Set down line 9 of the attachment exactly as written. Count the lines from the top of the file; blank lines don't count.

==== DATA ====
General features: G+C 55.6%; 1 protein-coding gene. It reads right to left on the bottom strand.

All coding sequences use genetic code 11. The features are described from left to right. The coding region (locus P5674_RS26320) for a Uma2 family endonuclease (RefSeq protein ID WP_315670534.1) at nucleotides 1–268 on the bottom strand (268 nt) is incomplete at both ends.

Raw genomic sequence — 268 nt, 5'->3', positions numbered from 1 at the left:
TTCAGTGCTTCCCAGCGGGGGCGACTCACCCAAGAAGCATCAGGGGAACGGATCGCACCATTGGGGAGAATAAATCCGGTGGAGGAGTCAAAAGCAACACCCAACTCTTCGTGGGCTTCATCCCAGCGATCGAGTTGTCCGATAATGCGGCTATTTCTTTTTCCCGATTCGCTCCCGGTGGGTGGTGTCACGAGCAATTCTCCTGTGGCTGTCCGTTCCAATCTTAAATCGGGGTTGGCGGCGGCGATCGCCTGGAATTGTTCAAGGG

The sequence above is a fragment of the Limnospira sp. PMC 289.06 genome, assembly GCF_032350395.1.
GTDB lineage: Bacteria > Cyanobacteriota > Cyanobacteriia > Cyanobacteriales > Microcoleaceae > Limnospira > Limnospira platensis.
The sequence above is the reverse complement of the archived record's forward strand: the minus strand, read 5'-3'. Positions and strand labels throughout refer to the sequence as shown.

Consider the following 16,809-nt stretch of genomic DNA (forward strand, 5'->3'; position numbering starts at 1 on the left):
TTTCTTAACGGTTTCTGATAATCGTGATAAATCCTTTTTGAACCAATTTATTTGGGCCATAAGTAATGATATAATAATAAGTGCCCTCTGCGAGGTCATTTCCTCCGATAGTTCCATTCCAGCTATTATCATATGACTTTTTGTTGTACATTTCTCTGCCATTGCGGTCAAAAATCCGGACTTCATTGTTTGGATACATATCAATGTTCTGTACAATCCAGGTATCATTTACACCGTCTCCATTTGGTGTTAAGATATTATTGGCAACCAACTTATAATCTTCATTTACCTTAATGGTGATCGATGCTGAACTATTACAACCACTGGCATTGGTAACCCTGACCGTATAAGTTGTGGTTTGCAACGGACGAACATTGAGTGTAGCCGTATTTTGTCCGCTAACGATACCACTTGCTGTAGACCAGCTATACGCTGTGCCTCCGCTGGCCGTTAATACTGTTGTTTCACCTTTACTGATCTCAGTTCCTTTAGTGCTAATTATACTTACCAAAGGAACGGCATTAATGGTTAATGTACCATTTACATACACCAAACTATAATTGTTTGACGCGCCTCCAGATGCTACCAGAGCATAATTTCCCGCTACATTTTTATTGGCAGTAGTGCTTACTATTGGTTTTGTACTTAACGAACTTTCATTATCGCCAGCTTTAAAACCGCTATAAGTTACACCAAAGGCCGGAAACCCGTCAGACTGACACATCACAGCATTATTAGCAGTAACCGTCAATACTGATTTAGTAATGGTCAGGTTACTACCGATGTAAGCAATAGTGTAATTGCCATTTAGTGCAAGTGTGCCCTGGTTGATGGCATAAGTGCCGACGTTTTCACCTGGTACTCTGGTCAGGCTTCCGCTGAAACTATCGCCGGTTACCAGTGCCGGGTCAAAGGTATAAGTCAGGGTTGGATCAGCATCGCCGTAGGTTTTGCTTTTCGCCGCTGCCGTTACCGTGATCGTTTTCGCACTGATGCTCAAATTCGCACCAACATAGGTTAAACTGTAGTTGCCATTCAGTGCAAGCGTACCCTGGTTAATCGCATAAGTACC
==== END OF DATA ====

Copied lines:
TTTCTTAACGGTTTCTGATAATCGTGATAAATCCTTTTTGAACCAATTTATTTGGGCCATAAGTAATGATATAATAATAAGTGCCCTCTGCGAGGTCATTTCCTCCGATAGTTCCATTCCAGCTATTATCATATGACTTTTTGTTGTACATTTCTCTGCCATTGCGGTCAAAAATCCGGACTTCATTGTTTGGATACATATCAATGTTCTGTACAATCCAGGTATCATTTACACCGTCTCCATTTGGTGTTAAGATATTATTGGCAACCAACTTATAATCTTCATTTACCTTAATGGTGATCGATGCTGAACTATTACAACCACTGGCATTGGTAACCCTGACCGTATAAGTTGTGGTTTGCAACGGACGAACATTGAGTGTAGCCGTATTTTGTCCGCTAACGATACCACTTGCTGTAGACCAGCTATACGCTGTGCCTCCGCTGGCCGTTAATACTGTTGTTTCACCTTTACTGATCTCAGTTCCTTTAGTGCTAATTATACTTACCAAAGGAACGGCATTAATGGTTAATGTACCATTTACATACACCAAACTATAATTGTTTGACGCGCCTCCAGATGCTACCAGAGCATAATTTCCCGCTACATTTTTATTGGCAGTAGTGCTTACTATTGGTTTTGTACTTAACGAACTTTCATTATCGCCAGCTTTAAAACCGCTATAAGTTACACCAAAGGCCGGAAACCCGTCAGACTGACACATCACAGCATTATTAGCAGTAACCGTCAATACTGATTTAGTAATGGTCAGGTTACTACCGATGTAAGCAATAGTGTAATTGCCATTTAGTGCAAGTGTGCCCTGGTTGATGGCATAAGTGCCGACGTTTTCACCTGGTACTCTGGTCAGGCTTCCGCTGAAACTATCGCCGGTTACCAGTGCCGGGTCAAAGGTATAAGTCAGGGTTGGATCAGCATCGCCGTAGGTTTTGCTTTTCGCCGCTGCCGTTACCGTGATCGTTTTCGCACTGATGCTCAAATTCGCACCAACATAGGTTAAACTGTAGTTGCCATTCAGTGCAAGCGTACCCTGGTTAATCGCATAAGTACC